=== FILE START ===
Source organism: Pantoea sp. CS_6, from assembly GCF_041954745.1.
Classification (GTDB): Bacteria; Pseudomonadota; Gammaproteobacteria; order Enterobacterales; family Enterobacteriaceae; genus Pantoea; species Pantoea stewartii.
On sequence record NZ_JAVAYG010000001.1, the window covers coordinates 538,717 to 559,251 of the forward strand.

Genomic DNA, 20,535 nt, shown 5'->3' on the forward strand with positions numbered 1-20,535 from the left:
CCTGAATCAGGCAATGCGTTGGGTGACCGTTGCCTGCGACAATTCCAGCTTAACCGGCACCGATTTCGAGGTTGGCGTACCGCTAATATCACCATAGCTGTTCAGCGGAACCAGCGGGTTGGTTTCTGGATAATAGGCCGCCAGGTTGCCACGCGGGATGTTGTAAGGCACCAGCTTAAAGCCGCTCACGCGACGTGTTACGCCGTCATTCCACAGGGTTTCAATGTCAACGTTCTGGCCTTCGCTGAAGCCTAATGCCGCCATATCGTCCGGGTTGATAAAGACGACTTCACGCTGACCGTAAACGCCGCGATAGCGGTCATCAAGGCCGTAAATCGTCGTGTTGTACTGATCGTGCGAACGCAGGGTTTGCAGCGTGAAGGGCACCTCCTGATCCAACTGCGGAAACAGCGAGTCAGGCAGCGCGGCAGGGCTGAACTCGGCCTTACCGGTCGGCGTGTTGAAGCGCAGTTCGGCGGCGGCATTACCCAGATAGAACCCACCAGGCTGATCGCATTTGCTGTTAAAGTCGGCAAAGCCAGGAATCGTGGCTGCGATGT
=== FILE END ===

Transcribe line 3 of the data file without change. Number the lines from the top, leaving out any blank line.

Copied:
On sequence record NZ_JAVAYG010000001.1, the window covers coordinates 538,717 to 559,251 of the forward strand.